Guest post by Kathleen Smythe
As you walk into Eden Park, one of the first things you encounter is the remains of a double basin reservoir—its walls more often than not being scaled by recreational climbers. The reservoir was removed in the 1960s and the land was used to develop Mirror Lake, beneath which another reservoir (still in use) stands. But the park has become home to much more than just the reservoirs. Mirror Lake forms the tranquil backdrop of the iconic Spring House Gazebo—one of the longest-standing structures in a Cincinnati park—which replaced the original spring house that once stood there. The park also contains a number of landmarks, including an art museum, a theater, and conservatory, and boasts beautiful views of the Ohio River and twin lakes, where an old limestone quarry used to be. Looking at this charming urban oasis, it is difficult to believe that the land was once nothing more than a bleak hilltop. It is even more curious to learn that its transformation was spurred by one man and an unlikely collaborator: the Catawba grape.
Nicholas Longworth (1783–1863) was one of a dozen or so men who significantly shaped the early decades of Cincinnati’s history. He grew up in New Jersey in poverty, largely owing to his father’s Loyalist position during the American Revolution, for which the family’s property was confiscated. Hoping to escape this past, he came to Cincinnati in 1804. He was a lawyer and banker by profession, and a very successful real estate investor. In fact, in 1850 Longworth paid the second highest tax bill in the nation! He is also the founder of cultivated strawberries. But he is perhaps best known as the first commercially successful winemaker in the United States, and thus the “Father of American Wine.”
Curiosity and a passion for botany led Longworth to grape growing. Prior to his attempts, American grapes were deemed too musky for good wine or good raisins. When early settlers tried importing European vines, the vines died. They could not withstand the diseases and pests that attacked them. An accidental hybrid of European and American grapes, the Alexander grape, had a bit more success. It had a taste closer to the European varieties, and some of the resistance of the American varieties. A Swiss immigrant started to grow this new variety in Vevay, Indiana (“New Switzerland”) in the early 1800s. Revolutionary War major John Adlum also grew the new strain in Maryland.
Longworth corresponded about viticulture with Adlum, who had settled in Georgetown farther up the Ohio River; it was Adler who introduced him to the Catawba grape, another accidental hybrid. The major thought Longworth particularly inquisitive. Even Longworth’s own sister said of him, “If you threw him into the Ohio river [presumably unable to swim], I bet he would at once begin to search for a rare species of fish and not come to the surface until he found it.” His interest in wine came from multiple directions. Concerned about alcoholism and other problems associated with hard liquor drunk in large quantities by many Americans, he thought that wine, with its lower alcohol content, would provide an important alternative to his countrymen and women. After experimenting with many varieties, he grew Catawba grapes. When a batch of Catawba wine was accidentally subjected to a second fermentation, it produced a sparkling wine with a much improved taste. Longworth hired champagne makers from France to come show him how to produce the sparkling wine. The experiment was expensive—in one year, 42,000 bottles exploded in the cellars—but Cincinnatians liked it. The sparkling wine became known around the country as Golden Wedding Champagne. By the 1850s he was producing 100,000 bottles a year. The wine inspired Henry Wadsworth Longfellow to write the poem “Ode to the Catawba Wine.” An excerpt gives a flavor of both the poet and the setting.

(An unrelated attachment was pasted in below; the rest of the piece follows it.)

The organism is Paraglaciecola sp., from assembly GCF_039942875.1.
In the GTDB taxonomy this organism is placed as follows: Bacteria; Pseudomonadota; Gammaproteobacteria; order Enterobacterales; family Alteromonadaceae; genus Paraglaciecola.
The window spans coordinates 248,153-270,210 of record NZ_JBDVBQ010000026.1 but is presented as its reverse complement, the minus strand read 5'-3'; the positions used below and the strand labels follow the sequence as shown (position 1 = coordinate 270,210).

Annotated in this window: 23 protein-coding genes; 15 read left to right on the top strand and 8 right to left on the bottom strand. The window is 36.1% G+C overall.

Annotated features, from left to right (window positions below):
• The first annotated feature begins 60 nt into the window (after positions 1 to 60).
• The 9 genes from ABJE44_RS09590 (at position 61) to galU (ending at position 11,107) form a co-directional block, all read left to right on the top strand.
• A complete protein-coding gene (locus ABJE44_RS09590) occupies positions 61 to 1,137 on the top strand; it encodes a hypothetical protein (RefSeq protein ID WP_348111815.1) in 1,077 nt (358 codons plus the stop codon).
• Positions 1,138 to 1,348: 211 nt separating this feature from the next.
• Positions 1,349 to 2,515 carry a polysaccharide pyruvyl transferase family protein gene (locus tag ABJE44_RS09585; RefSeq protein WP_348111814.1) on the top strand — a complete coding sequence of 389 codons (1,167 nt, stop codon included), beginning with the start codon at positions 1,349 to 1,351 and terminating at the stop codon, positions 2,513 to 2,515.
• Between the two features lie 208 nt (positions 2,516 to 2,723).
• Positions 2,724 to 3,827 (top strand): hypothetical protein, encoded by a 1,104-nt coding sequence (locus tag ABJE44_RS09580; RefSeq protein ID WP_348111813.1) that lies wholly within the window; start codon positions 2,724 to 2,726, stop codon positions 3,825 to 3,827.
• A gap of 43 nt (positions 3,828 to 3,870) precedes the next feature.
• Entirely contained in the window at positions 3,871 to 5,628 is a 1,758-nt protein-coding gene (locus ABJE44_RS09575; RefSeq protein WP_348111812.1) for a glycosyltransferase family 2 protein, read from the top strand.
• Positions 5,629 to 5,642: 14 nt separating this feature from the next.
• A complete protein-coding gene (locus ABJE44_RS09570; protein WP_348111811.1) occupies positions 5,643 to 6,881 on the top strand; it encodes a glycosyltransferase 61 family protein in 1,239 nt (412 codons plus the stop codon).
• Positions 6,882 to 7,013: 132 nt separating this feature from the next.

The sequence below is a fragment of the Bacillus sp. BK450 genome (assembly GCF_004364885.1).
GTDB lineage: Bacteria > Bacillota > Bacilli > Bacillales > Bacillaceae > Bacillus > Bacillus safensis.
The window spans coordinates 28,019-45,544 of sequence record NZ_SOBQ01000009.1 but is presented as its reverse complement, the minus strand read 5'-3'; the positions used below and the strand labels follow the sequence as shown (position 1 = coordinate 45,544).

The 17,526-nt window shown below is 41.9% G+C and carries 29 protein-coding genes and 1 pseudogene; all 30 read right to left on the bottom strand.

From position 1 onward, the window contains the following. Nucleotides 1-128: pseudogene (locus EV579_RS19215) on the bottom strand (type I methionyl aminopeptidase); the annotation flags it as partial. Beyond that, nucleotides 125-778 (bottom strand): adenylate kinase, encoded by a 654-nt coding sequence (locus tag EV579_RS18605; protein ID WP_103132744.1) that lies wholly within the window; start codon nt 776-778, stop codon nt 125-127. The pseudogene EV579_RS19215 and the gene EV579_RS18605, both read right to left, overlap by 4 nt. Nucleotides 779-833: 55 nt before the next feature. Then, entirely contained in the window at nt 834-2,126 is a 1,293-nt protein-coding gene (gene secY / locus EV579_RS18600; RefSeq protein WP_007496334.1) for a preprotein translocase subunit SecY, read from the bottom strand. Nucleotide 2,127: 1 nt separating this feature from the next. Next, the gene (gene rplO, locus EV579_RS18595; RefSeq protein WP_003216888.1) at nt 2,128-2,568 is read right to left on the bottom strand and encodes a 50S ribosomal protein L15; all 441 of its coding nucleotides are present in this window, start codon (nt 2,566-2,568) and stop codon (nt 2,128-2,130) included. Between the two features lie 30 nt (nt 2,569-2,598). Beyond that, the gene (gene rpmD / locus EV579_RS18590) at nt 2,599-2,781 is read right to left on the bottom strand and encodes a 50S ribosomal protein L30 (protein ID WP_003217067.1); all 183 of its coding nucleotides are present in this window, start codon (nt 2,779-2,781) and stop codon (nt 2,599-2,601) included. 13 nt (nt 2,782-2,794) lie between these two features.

In the early 1800s the hillside along the Ohio River was barren, stripped of trees to build homes. In 1831, Longworth purchased a mansion and much of this land for a vineyard. He chose to grow grapes here, since the hilltops could be used for little else. Prior to the building of inclines, the steep grades made settling on the river’s hillsides difficult. His vineyard stretched for more than three miles upriver, and he called this land the “Garden of Eden.” (Cincinnati residents called the hill Mt. Ida, after its first recorded resident—a washerwoman, Ida Martin—who lived alone in the hollow of an old sycamore tree.) He later donated the land to the Cincinnati Astronomical Society for an observatory. An elderly John Quincy Adams presided over the dedication of the observatory in 1843, and the hilltop community was renamed Mt. Adams in his honor.
Several times, starting in 1818, Longworth offered to sell the vineyard to the city for park space, but the city was not interested until much later. Eventually, the city saw need of the land to build a reservoir for clean water for its residents. Prior to this, the city had extracted its water from the river, the same source into which waste from Duck Creek industries was discharged. So, in 1865 they began acquiring land from Longworth’s relatives and other private landowners.
No hint of the vineyard is visible today, but Eden Park is no less fruitful now than it was in Longworth’s time. Eden Park is the crown jewel in the Cincinnati Park system, in part because of its amenities but in part because of the iconic views and the ways layers of history have contributed to its uniqe character. Its evolution, preservation, and popularity speak to the effervescent quality of the space, and represent the ways philanthropy can serve a city for generations.